Guest blog by Olena Sadovnik, Media and Digital Comms Officer, British Embassy Kyiv

Most of our knowledge about pirates comes from adventure books and movies featuring characters like Long John Silver in Treasure Island or Sinbad the Sailor in Persian folklore. As well as pirate legends, however, piracy itself, unfortunately, has survived over the centuries. In the past few decades it has emerged as a serious threat to international peace and security.

What has the international community been doing about this? A legal framework has been put in place; state commitments have been established; and international forces have been deployed. But this has not stopped piracy from continuing to be a major problem, particularly in the Horn of Africa. That is one reason why the British Government last week called the London conference on Somalia. The UK’s primary objective in Somalia is to seek a lasting political solution that will bring peace and security to the country. The conference focused on the underlying causes of instability in Somalia, as well as the symptoms – of which piracy is one. Participants of the conference agreed to enhance coordination on illegal financial flows and to coordinate intelligence gathering and investigations.  They also welcomed the establishment of a Regional Anti-Piracy Prosecutions Intelligence Coordination Centre in the Seychelles which the UK would fund, as announced earlier by British Foreign Secretary William Hague.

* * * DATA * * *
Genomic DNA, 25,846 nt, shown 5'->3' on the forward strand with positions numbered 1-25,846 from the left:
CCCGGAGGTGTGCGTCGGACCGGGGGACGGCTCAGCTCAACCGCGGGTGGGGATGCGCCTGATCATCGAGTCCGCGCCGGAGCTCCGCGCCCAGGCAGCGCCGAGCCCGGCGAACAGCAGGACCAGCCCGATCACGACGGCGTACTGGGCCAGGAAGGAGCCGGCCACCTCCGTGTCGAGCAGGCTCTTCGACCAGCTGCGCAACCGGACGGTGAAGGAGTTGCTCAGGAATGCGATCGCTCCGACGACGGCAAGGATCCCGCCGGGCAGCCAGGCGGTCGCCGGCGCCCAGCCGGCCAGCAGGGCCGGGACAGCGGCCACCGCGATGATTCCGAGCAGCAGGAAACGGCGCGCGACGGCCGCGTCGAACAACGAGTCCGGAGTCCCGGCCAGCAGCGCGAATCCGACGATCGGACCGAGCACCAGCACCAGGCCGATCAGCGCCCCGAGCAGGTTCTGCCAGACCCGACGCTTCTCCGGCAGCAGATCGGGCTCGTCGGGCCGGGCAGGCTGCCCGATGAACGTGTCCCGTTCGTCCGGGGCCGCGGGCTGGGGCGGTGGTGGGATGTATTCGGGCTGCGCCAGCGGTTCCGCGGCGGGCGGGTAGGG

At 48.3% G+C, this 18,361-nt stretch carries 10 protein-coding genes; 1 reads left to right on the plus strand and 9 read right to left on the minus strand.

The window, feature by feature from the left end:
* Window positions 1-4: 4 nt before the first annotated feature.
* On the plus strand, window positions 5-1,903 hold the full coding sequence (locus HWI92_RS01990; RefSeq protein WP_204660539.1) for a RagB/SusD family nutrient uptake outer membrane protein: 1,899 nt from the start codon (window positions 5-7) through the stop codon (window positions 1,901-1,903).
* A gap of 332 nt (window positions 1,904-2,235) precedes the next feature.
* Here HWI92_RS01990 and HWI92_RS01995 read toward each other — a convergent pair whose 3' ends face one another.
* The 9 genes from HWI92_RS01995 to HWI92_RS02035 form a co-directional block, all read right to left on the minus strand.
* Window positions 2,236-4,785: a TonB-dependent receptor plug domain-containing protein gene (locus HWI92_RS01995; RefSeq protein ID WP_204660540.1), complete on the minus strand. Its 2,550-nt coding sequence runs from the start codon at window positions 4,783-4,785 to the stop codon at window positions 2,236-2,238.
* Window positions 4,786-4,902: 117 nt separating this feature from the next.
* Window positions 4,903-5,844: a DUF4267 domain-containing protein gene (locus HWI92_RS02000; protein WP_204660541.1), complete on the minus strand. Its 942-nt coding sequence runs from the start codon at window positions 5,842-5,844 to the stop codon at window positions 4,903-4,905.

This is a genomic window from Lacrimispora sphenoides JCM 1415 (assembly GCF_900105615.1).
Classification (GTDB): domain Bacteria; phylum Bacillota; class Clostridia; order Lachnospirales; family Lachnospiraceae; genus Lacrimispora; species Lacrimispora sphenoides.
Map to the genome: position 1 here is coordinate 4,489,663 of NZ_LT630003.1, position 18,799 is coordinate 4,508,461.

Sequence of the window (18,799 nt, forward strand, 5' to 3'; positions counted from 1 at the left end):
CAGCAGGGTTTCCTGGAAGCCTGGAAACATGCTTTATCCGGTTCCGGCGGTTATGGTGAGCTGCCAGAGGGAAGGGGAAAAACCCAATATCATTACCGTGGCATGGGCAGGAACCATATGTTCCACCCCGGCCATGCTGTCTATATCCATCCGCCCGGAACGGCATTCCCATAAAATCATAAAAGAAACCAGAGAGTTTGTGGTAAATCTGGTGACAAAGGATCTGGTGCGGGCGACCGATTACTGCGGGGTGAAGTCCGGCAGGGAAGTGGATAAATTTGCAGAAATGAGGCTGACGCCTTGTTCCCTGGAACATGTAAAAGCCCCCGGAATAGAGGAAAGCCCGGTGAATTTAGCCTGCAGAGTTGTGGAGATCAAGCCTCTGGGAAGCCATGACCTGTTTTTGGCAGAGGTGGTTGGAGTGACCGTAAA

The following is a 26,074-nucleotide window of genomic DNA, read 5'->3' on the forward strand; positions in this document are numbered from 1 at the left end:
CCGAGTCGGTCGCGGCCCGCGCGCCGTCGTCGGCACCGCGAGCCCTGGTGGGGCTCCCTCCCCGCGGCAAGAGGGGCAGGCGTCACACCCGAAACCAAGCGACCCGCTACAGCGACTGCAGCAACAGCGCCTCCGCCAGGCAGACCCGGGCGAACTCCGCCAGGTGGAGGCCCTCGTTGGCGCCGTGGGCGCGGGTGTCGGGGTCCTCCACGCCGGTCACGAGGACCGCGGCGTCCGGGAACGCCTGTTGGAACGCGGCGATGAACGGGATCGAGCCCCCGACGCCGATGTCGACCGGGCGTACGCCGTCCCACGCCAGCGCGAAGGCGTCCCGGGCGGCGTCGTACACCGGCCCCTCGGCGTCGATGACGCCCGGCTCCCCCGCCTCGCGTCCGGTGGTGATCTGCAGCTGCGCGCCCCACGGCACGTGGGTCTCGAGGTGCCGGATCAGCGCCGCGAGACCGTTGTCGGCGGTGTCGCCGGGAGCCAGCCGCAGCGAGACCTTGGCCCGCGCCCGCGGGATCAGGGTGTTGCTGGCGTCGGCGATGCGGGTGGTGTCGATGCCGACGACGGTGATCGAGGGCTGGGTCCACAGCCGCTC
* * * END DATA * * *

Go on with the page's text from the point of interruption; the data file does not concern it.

The London Conference matters to Ukraine.  Despite its distance from pirate attacks (see map below), Ukraine has experienced the scourge of piracy first hand. 42 ships with 187 Ukrainian citizens on board were hijacked or attacked between 2008 and 2012, according to the Ministry of Foreign Affairs and Foreign Intelligence Service of Ukraine. More than 50,000 Ukrainian citizens serve on ships worldwide.  All this means that successful international action to counter piracy will be a relief to many Ukrainian families, who would rather learn about piracy from history books than learning about loved ones taken hostage or worse.


Piracy & Armed Robbery Map 2012 by the International Maritime Bureau Piracy Reporting Centre

Leigh Turner


Ukrayinska Dumka


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